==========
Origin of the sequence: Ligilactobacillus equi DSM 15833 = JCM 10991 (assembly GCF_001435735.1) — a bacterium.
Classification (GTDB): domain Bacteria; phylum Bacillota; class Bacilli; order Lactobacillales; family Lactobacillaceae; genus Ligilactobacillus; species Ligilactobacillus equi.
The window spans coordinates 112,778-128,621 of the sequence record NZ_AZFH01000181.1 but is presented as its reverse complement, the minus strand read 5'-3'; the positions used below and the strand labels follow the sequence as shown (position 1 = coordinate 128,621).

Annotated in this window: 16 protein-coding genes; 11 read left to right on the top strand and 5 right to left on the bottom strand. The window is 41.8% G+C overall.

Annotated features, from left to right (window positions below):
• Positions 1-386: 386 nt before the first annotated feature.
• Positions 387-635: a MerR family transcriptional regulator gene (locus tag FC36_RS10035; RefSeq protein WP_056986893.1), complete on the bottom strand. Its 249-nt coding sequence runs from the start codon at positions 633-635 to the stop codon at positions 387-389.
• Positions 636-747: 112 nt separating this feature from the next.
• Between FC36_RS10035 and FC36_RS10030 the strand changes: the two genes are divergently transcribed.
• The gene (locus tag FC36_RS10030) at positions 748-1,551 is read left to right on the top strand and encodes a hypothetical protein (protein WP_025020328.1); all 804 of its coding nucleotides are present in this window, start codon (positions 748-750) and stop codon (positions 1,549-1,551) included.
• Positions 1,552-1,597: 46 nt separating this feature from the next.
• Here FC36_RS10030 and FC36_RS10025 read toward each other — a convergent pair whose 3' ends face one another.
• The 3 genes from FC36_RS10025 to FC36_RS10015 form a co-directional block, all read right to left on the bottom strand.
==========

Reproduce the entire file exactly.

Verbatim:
Origin of the sequence: Ligilactobacillus equi DSM 15833 = JCM 10991 (assembly GCF_001435735.1) — a bacterium.
Classification (GTDB): domain Bacteria; phylum Bacillota; class Bacilli; order Lactobacillales; family Lactobacillaceae; genus Ligilactobacillus; species Ligilactobacillus equi.
The window spans coordinates 112,778-128,621 of the sequence record NZ_AZFH01000181.1 but is presented as its reverse complement, the minus strand read 5'-3'; the positions used below and the strand labels follow the sequence as shown (position 1 = coordinate 128,621).

Annotated in this window: 16 protein-coding genes; 11 read left to right on the top strand and 5 right to left on the bottom strand. The window is 41.8% G+C overall.

Annotated features, from left to right (window positions below):
• Positions 1-386: 386 nt before the first annotated feature.
• Positions 387-635: a MerR family transcriptional regulator gene (locus tag FC36_RS10035; RefSeq protein WP_056986893.1), complete on the bottom strand. Its 249-nt coding sequence runs from the start codon at positions 633-635 to the stop codon at positions 387-389.
• Positions 636-747: 112 nt separating this feature from the next.
• Between FC36_RS10035 and FC36_RS10030 the strand changes: the two genes are divergently transcribed.
• The gene (locus tag FC36_RS10030) at positions 748-1,551 is read left to right on the top strand and encodes a hypothetical protein (protein WP_025020328.1); all 804 of its coding nucleotides are present in this window, start codon (positions 748-750) and stop codon (positions 1,549-1,551) included.
• Positions 1,552-1,597: 46 nt separating this feature from the next.
• Here FC36_RS10030 and FC36_RS10025 read toward each other — a convergent pair whose 3' ends face one another.
• The 3 genes from FC36_RS10025 to FC36_RS10015 form a co-directional block, all read right to left on the bottom strand.